Can someone tell me

GoldWave general discussions and community help
Post Reply
quartetman
Posts: 2
Joined: Wed May 01, 2019 10:26 pm

Can someone tell me

Post by quartetman » Wed May 01, 2019 10:57 pm

what is happening here? To back up, I have used Goldwave for probably around 15 years. I am a church music director and am trying to integrate a new camera into our set up going directly from the house mixer to the camera. I have times the audio quality is presumably too hot or not hot enough, but I had never seen visually anything on Goldwave like this (that I recall) until the past few weeks with the camera. The meter shows it is way too hot (in the red), but the top part of the audio visually is good, but there are lines going under about as far in the -db as they can. Knowing if I am interpreting the visual correctly might help me figure out what is happening to cause the audio issues on the camera. Thanks.

DougDbug
Posts: 2033
Joined: Wed Feb 16, 2005 3:33 pm
Location: Silicon Valley

Re: Can someone tell me

Post by DougDbug » Thu May 02, 2019 2:33 pm

So... The mixer-output goes into the camera? Are you connected to a line-input? (You'd only find line-in on a higher-end camera.)

Then you open the audio/video file (audio only) in GoldWave?

Check to see if the camera has Automatic Gain Control (AKA Automatic Volume Control or Automatic Level Control)). That can really mess things up... If there is a pause (or quieter moment) the gain goes up, which brings-up the background noise. Then when the normal sound comes-back you get blasted and you get distortion until the AGC re-adjusts.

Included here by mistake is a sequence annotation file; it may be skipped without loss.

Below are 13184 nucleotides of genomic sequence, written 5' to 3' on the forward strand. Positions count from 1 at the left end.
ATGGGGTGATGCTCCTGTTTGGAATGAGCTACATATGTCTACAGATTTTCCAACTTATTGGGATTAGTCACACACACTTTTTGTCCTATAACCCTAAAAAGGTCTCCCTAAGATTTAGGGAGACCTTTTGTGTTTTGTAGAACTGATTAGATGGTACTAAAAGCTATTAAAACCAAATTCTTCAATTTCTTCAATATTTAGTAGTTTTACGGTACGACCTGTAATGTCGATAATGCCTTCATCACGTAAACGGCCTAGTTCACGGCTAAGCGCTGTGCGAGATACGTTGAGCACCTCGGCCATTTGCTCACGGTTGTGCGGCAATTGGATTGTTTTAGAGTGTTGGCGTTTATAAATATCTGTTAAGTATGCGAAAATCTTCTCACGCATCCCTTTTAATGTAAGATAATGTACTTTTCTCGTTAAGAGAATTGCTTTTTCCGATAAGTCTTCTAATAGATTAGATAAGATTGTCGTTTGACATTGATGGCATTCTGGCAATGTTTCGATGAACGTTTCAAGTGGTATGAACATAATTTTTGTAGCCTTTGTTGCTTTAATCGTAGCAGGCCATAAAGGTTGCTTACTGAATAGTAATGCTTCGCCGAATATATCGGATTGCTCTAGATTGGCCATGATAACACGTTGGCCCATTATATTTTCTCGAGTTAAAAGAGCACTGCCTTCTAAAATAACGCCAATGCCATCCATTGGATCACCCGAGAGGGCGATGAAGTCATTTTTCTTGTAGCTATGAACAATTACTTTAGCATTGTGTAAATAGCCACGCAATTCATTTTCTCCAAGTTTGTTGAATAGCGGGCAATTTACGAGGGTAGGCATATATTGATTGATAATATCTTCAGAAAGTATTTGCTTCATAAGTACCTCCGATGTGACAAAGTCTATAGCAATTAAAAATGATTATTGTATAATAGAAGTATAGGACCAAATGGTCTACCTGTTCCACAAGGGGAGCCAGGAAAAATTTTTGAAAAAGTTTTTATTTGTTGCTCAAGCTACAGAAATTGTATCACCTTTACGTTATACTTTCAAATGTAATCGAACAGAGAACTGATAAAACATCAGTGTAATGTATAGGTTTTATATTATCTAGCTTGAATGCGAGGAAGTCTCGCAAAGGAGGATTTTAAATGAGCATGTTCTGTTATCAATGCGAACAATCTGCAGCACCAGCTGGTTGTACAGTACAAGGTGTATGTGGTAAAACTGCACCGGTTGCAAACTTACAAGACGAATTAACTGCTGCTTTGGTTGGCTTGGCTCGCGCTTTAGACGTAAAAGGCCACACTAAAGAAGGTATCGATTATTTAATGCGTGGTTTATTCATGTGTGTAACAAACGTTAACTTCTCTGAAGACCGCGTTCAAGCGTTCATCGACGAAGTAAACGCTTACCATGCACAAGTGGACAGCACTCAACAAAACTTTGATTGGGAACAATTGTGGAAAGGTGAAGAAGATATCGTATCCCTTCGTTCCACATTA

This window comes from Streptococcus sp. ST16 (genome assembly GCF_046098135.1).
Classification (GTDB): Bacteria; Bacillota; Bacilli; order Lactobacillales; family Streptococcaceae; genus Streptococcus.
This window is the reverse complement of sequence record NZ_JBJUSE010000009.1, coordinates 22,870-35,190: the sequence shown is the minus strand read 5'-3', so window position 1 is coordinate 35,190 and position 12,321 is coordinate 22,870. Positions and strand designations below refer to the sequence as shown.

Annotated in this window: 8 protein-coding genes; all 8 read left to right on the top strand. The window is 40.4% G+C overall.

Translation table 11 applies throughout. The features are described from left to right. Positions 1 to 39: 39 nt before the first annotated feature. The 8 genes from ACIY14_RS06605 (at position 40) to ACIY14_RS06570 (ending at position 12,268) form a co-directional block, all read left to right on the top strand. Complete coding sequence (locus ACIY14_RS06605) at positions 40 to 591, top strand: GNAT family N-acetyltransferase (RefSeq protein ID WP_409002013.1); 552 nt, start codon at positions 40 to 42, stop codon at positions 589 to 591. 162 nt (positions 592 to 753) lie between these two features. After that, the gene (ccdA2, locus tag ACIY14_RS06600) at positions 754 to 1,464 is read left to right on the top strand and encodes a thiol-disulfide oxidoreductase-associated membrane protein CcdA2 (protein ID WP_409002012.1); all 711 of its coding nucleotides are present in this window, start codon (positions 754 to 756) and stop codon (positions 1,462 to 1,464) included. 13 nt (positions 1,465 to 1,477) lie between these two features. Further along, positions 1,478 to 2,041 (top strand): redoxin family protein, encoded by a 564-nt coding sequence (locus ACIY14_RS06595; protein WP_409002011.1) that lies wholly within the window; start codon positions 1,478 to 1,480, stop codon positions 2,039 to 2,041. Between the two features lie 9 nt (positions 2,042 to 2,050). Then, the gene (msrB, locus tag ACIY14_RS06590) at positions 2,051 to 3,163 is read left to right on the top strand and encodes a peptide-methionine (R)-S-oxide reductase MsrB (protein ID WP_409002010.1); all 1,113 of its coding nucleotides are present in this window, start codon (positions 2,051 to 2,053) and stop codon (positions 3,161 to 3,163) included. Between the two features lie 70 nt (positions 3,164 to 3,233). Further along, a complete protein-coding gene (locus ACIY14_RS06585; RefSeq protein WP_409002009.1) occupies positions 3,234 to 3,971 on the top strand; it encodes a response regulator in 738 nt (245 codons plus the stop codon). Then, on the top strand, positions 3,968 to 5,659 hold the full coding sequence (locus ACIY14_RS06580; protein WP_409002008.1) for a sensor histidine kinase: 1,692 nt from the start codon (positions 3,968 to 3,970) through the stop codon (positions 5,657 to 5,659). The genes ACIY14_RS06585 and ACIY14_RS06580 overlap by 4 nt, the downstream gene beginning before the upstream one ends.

quartetman
Posts: 2
Joined: Wed May 01, 2019 10:26 pm

Re: Can someone tell me

Post by quartetman » Sun May 05, 2019 1:05 pm

It does have an automatic, but I shut that down. Yeah we have it line out (1/4 - old mixer) to XLR cable for the camera using a cable with the 1/4 male on one end and XLR male on the other. More puzzling is that the things that strictly come through that mixer (except for one podium mic) seem to be fine. Things that come through the submixer on stage seems to be where the trouble is. I can diminish the output, but I am not sure if there is a cable picking up noise or what. It just seems strange that even when the camera meter shows okay, there is distortion, and what I see in Goldwave which is in the red on the meter, but dipping way down on the waveform. But the quiet moments seem fine it is just in certain parts of the music or speech. I wanted to make sure I understood what I saw in Goldwave which is the red on the bar is obviously too hot, but the wave form doesn't visibly go too high, but underneath. Does Goldwave go red in the top even when too low? :?: I wish I could upload a screenshot.

EDIT: I will double check that the automatic is off, I have tried both ways, and am sure the last was giving back control to us. I did notice on today's that the distorted places do get too hot on the waveform, but they are short spikes, and don't stay there.

DougDbug
Posts: 2033
Joined: Wed Feb 16, 2005 3:33 pm
Location: Silicon Valley

Re: Can someone tell me

Post by DougDbug » Sun May 05, 2019 1:46 pm

Yeah we have it line out (1/4 - old mixer) to XLR cable for the camera using a cable with the 1/4 male on one end and XLR male on the other.
The XLR input on the camera is almost certainly a mic input (unless it has a mic/line switch). You may need an attenuator to bring-down the signal.
that even when the camera meter shows okay, there is distortion,
Yes, that's strange. A line-level signal into mic-in would normally show too hot on the meter. But depending on the circuit design, the distortion may be happening before volume-control (and metering) is applied.
It just seems strange that even when the camera meter shows okay, there is distortion, and what I see in Goldwave which is in the red on the meter, but dipping way down on the waveform.
Yes, that's strange too. Tool -> Amplitude Statistics will show the actual peak levels, even if they are not showing-up visually.

Of course it's possible to get clipping/distortion in the analog signal without hitting 0dB digitally, but if you are "seeing red" on the recording meters, you are at-least close to clipping.

Post Reply